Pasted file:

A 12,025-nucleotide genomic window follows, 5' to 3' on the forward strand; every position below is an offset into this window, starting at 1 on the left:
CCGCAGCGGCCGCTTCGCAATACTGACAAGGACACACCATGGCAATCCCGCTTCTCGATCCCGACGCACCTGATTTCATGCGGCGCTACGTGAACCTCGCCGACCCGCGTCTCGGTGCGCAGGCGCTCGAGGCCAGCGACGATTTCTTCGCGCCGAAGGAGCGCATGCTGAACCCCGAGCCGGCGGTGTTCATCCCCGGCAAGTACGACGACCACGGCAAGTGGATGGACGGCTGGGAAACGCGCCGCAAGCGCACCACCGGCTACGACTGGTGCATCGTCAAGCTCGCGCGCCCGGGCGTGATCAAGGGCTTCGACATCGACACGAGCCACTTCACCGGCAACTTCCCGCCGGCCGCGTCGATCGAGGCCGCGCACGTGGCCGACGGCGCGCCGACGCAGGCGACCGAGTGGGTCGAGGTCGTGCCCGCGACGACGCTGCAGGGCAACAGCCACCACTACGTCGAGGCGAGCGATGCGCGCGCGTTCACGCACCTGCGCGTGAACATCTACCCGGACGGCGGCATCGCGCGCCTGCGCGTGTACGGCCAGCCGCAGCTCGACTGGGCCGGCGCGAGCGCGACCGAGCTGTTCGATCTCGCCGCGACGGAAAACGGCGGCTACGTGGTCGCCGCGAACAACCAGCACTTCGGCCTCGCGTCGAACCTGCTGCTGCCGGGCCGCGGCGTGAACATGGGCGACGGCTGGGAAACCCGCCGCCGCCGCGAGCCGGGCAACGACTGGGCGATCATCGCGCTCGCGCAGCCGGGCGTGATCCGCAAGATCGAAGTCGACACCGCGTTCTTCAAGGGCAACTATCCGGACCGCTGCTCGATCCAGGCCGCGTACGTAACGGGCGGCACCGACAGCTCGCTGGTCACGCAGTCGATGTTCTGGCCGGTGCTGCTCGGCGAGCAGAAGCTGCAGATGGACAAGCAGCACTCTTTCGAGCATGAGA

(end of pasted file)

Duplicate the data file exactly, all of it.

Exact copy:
A 12,025-nucleotide genomic window follows, 5' to 3' on the forward strand; every position below is an offset into this window, starting at 1 on the left:
CCGCAGCGGCCGCTTCGCAATACTGACAAGGACACACCATGGCAATCCCGCTTCTCGATCCCGACGCACCTGATTTCATGCGGCGCTACGTGAACCTCGCCGACCCGCGTCTCGGTGCGCAGGCGCTCGAGGCCAGCGACGATTTCTTCGCGCCGAAGGAGCGCATGCTGAACCCCGAGCCGGCGGTGTTCATCCCCGGCAAGTACGACGACCACGGCAAGTGGATGGACGGCTGGGAAACGCGCCGCAAGCGCACCACCGGCTACGACTGGTGCATCGTCAAGCTCGCGCGCCCGGGCGTGATCAAGGGCTTCGACATCGACACGAGCCACTTCACCGGCAACTTCCCGCCGGCCGCGTCGATCGAGGCCGCGCACGTGGCCGACGGCGCGCCGACGCAGGCGACCGAGTGGGTCGAGGTCGTGCCCGCGACGACGCTGCAGGGCAACAGCCACCACTACGTCGAGGCGAGCGATGCGCGCGCGTTCACGCACCTGCGCGTGAACATCTACCCGGACGGCGGCATCGCGCGCCTGCGCGTGTACGGCCAGCCGCAGCTCGACTGGGCCGGCGCGAGCGCGACCGAGCTGTTCGATCTCGCCGCGACGGAAAACGGCGGCTACGTGGTCGCCGCGAACAACCAGCACTTCGGCCTCGCGTCGAACCTGCTGCTGCCGGGCCGCGGCGTGAACATGGGCGACGGCTGGGAAACCCGCCGCCGCCGCGAGCCGGGCAACGACTGGGCGATCATCGCGCTCGCGCAGCCGGGCGTGATCCGCAAGATCGAAGTCGACACCGCGTTCTTCAAGGGCAACTATCCGGACCGCTGCTCGATCCAGGCCGCGTACGTAACGGGCGGCACCGACAGCTCGCTGGTCACGCAGTCGATGTTCTGGCCGGTGCTGCTCGGCGAGCAGAAGCTGCAGATGGACAAGCAGCACTCTTTCGAGCATGAGA